Filipino Muslims shield their Christian friends in bold escape from extremists

Braving a terrifying gauntlet of military air strikes and extremist gunmen, they rmade a dash for freedom after almost two weeks trapped in their homes while Islamist fanatics battled for control of their city.

Filipino Muslim chieftain Norodin Alonto Lucman (centre) escorted by a solider on June 3, 2017 after leading more than 100 people out of Marawi, Mindanao, southern Philippines where they had been trapped between Islamist militants and government forces since May 23. He and other Marawi Muslims also sheltered Christians from the extremists. Francis R Malasig / EPA
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MARAWI CITY, PHILIPPINES // More than 200 civilians walked out of the besieged Philippines city of Marawi in a daring escape from their Islamist captors, concealing dozens of Christians and saving them from almost certain murder.

Braving a terrifying gauntlet of military air strikes and extremist gunmen, they rmade a dash for freedom after almost two weeks trapped in their homes while Islamist fanatics battled for control of their city.

They included one of Marawi city’s most respected politicians, who hid 71 Christians in his home and led 144 people through downtown streets held by self-styled ISIL fighters and strewn with rotting corpses.

Norodin Alonto Lucman, the former vice governor of a Muslim self-ruled area that includes the now embattled city, said he twice turned away gunmen — some of them neighbours and distant relatives — at his Marawi home asking for food and weapons.

But supplies eventually ran out and they fled through bombed out downtown streets, dodging snipers. “ [The city] is strewn with debris, dead bodies of chickens, rats, dogs, even the smell of rotting flesh,” said Mr Lucman of their two-kilometre trek. “As we walked many people saw us on the street and they joined us.”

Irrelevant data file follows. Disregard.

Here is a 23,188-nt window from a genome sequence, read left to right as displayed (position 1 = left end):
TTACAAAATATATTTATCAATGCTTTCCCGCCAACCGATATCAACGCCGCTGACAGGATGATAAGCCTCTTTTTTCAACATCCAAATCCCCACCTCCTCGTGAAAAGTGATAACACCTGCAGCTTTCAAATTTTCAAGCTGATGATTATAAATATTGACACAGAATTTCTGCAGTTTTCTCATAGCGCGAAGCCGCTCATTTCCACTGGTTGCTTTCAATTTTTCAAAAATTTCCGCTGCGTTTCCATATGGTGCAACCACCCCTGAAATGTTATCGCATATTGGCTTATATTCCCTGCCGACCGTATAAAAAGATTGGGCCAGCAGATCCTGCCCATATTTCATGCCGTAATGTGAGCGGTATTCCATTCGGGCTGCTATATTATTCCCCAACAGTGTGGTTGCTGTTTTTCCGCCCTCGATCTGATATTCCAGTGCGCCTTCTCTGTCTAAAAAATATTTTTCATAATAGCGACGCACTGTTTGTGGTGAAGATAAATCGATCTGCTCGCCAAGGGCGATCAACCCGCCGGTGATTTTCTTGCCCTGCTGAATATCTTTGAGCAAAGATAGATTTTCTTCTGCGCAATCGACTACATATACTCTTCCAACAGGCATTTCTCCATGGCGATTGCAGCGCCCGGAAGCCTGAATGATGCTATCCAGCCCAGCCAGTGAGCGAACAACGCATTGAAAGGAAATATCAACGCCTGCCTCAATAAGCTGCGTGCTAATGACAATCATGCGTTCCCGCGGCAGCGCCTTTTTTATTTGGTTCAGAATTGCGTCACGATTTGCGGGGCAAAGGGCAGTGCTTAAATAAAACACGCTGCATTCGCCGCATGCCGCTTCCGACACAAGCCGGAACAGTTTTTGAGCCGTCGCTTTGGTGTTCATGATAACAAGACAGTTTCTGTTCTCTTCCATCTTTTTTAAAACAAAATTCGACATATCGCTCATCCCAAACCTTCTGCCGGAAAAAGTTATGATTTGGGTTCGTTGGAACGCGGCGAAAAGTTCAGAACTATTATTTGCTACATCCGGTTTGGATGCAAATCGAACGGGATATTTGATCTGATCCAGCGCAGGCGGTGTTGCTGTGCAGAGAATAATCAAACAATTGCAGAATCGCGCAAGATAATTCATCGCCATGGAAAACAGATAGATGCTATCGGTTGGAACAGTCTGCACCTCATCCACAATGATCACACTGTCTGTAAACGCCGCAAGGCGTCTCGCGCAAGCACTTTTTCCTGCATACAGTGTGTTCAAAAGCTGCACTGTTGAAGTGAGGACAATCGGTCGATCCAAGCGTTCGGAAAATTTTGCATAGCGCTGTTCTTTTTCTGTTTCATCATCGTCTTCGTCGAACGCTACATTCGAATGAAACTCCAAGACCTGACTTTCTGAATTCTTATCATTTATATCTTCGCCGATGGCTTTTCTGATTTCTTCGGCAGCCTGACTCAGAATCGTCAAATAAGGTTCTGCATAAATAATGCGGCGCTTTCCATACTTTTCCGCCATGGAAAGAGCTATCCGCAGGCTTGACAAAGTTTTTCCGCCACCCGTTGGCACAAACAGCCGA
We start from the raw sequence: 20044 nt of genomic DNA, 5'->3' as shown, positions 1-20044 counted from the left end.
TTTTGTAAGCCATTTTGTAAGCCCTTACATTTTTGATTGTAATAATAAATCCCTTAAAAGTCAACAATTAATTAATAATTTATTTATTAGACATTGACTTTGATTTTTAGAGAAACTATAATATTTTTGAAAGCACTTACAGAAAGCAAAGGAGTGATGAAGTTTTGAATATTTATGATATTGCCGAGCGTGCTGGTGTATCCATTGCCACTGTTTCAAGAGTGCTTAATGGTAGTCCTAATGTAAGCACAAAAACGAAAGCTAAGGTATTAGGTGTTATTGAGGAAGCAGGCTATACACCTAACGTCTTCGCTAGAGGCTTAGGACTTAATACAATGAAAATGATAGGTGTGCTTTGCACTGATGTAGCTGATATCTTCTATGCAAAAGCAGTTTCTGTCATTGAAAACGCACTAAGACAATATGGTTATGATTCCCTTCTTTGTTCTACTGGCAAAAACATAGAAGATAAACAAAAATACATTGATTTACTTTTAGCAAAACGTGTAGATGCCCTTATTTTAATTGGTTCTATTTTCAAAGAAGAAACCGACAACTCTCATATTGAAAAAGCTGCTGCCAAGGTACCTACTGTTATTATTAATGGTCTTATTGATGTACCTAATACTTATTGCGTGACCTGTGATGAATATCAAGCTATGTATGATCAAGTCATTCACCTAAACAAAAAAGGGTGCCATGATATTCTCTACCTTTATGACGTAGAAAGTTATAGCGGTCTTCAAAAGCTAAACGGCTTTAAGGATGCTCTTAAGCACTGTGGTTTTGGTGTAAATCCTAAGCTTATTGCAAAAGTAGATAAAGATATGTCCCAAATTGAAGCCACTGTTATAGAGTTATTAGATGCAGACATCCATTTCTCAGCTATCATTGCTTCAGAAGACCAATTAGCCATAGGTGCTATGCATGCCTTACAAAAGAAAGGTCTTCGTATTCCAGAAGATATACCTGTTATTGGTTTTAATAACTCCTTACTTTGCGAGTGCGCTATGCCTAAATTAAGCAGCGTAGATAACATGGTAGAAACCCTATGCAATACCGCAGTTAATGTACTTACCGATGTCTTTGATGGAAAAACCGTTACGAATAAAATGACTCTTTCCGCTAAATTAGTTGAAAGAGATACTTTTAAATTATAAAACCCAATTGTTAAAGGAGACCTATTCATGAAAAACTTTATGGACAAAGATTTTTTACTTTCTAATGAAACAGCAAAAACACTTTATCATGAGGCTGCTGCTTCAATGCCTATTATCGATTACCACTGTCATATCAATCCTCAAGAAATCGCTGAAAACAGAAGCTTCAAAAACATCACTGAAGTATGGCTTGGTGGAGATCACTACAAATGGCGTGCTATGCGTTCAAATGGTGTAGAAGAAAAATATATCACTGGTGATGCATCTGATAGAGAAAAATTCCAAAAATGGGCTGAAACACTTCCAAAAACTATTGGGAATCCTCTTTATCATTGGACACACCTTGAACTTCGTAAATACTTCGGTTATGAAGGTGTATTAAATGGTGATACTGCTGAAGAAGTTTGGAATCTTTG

The audacious exodus came on Saturday morning after people started receiving text messages warning of an imminent major assault by Philippines aircraft and ground troops in the centre of Marawi, a town of more than 200,000 people on the southern island of Mindanao. Though the Philippines is overwhelmingly Catholic, the population in Mindanao and particularly Marawi is mostly Muslim.

“We had a tip from the general commander that we should go out,” said Leny Paccon who gave refuge to 54 people in her home, including 44 Christians. “When I got the text, immediately we go out ... about 7 o’clock.”

By then, Mr Lucman and his guests had begun their escape march from another area, holding white flags and moving briskly. “As we walked, others joined us,” he said. “We had to pass through a lot of snipers. We saved ourselves.”

He described a scene of devastation in the town centre, where the streets were strewn with rotting bodies and debris. He estimated he had seen more than 1,000 dead.

Official government estimates recorded 120 militants, 38 government forces and 20 civilians as dead on Saturday.